How many times have you said to yourself (or heard another writer say) “This would be so much easier if I could quit my job or work part time.” That used to be me. Having lived on both sides of this fence, I feel those of you still in the day job should know something. It’s a myth.
For one thing, most of us have a maximum words we can get out each day. For some that’s 500, for others it’s 5000, but whether you work or not, that number is not likely to increase much. In other words, time does not equal capacity.
Also, resistance remains, but now there are different distractions that resistance can use to keep us from the page. Errands, phone calls, housework, all of these things are still present and even more likely to distract you when you aren’t so focused on getting your writing in.
It’s too easy to fall into the thought that you can write later because you have all day. Discipline is required when your schedule is wide open.
Here’s another element that isn’t often discussed. Having a job gives your writer mind time to ruminate and work on the story while you work. It distracts you in good ways so your word well fills up and you’re ready to go for your next writing session. Without work, we need to create that distraction.
There are some good things about writing full time. One is that you end up with more time to daydream or cultivate the good kind of mindlessness with chores, walks, and what have you. The other advantage is that you are often able to write during the time of day you are most creative and energetic. However, establishing a routine when you first leave your job is absolutely vital or your days will fill with everything but writing.
I’ve held high-stress jobs with evening meetings and I’ve held jobs where I was on my feet 12 hours a day and on call 24/7. I had no life outside of work because I spent my spare time writing. Now that I’m not working outside the home, with lots more spare time, I have only been able to push my capacity by 1000 words a day.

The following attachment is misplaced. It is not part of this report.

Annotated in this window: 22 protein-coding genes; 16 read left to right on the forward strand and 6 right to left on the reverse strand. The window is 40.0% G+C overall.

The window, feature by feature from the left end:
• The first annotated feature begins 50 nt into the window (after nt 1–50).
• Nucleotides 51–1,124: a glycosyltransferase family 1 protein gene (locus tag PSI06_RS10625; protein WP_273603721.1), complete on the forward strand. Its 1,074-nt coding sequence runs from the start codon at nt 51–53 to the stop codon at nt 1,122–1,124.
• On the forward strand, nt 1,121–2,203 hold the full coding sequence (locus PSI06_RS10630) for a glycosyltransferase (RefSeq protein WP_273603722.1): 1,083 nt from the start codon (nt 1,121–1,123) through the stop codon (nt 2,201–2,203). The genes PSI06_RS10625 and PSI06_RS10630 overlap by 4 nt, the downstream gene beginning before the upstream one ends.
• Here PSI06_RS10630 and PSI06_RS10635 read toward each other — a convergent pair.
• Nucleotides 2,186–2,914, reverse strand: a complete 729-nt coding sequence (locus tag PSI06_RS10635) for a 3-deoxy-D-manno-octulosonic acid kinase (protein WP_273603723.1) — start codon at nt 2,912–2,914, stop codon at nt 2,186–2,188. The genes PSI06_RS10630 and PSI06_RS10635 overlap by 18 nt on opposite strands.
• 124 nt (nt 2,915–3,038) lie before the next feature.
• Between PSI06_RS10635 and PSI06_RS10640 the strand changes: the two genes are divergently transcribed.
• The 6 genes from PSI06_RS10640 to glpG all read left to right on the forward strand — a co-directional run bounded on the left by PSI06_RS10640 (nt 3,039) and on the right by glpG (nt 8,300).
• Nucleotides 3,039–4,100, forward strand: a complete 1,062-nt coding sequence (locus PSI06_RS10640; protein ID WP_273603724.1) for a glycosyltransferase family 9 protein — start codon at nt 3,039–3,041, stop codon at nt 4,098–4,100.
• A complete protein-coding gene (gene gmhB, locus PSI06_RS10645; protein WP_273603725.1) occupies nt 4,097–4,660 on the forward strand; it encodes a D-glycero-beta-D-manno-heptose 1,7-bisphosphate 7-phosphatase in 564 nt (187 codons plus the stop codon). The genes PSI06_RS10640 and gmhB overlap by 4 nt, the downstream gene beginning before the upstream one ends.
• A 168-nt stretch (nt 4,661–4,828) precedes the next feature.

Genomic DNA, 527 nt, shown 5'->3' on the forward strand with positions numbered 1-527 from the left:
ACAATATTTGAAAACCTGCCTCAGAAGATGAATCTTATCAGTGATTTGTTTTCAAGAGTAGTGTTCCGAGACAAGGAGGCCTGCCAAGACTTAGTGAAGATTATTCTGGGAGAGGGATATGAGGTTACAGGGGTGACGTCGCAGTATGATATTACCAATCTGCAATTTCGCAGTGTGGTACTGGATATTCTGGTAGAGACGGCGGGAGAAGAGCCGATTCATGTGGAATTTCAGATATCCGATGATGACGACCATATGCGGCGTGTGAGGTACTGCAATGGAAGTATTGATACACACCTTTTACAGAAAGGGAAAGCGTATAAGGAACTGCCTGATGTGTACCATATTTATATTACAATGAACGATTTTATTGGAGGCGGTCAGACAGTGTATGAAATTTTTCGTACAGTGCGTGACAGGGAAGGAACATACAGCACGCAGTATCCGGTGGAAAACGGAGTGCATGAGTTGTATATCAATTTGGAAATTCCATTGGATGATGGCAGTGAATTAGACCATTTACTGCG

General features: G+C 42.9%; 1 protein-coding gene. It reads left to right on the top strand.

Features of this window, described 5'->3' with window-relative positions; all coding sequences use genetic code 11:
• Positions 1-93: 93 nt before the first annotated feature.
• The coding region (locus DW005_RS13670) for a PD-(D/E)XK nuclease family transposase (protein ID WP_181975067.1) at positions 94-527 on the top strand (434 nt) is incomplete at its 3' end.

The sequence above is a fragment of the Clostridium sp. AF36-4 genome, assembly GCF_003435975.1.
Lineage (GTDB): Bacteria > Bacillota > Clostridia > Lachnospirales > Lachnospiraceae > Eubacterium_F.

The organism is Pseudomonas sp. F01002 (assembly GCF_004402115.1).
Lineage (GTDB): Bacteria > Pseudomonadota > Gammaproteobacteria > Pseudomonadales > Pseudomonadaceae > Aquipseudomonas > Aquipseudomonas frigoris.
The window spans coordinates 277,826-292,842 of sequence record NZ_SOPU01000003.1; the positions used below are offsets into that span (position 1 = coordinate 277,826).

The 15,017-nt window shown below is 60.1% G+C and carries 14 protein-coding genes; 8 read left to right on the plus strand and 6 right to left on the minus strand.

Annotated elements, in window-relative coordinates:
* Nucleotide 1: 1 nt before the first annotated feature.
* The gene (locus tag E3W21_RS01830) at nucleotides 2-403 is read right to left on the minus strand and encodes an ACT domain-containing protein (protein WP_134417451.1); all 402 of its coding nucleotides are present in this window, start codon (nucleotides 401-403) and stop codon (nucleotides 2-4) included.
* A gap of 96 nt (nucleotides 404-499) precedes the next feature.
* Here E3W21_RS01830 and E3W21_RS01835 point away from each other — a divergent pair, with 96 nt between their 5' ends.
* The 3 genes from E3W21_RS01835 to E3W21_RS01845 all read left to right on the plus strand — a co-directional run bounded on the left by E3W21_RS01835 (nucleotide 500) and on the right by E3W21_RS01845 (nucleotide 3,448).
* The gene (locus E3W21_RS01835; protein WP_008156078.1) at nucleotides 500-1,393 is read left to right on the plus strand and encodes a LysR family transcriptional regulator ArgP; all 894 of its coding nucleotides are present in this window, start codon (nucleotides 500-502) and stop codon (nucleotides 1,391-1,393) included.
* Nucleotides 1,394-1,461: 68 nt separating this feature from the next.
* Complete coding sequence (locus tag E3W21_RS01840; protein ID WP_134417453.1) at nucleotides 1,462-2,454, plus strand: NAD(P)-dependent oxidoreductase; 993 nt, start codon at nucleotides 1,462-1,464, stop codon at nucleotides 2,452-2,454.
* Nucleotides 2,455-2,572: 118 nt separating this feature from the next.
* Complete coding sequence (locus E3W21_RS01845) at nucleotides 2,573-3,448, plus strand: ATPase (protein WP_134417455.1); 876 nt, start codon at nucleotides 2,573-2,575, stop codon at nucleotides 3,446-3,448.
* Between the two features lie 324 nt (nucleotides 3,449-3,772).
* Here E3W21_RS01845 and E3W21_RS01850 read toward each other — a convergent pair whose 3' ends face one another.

If I had the means, I think I’d volunteer somewhere a few days a week or get a part time low stress job to get me away from the computer and give writing time more of a sense of urgency. Some of us just work better that way, I think.
The best jobs I had in terms of writing well were jobs that involved routine tasks that didn’t take a lot of brain function. My hands were busy while my mind was free to plan stories. If you have a job like that and your writing is going well, be thankful. It’s a win-win.
If you have the support, the money, and the desire to give up your day job to write full time, you need to know that discipline is required. Routine is important. Motivation is key. And even if all three of these things fall into place, you likely won’t produce much more in terms of word count than you did while you were working.
Only you can decide if giving up the day job is worth it, especially if you aren’t making money with your stories. A stimulating job can give you more to write about. A repetitive job gives your brain a lot of freedom. Any job can give you a better sense of urgency to keep your dates with the page. Make your own list of pros and cons, but do it with eyes wide open.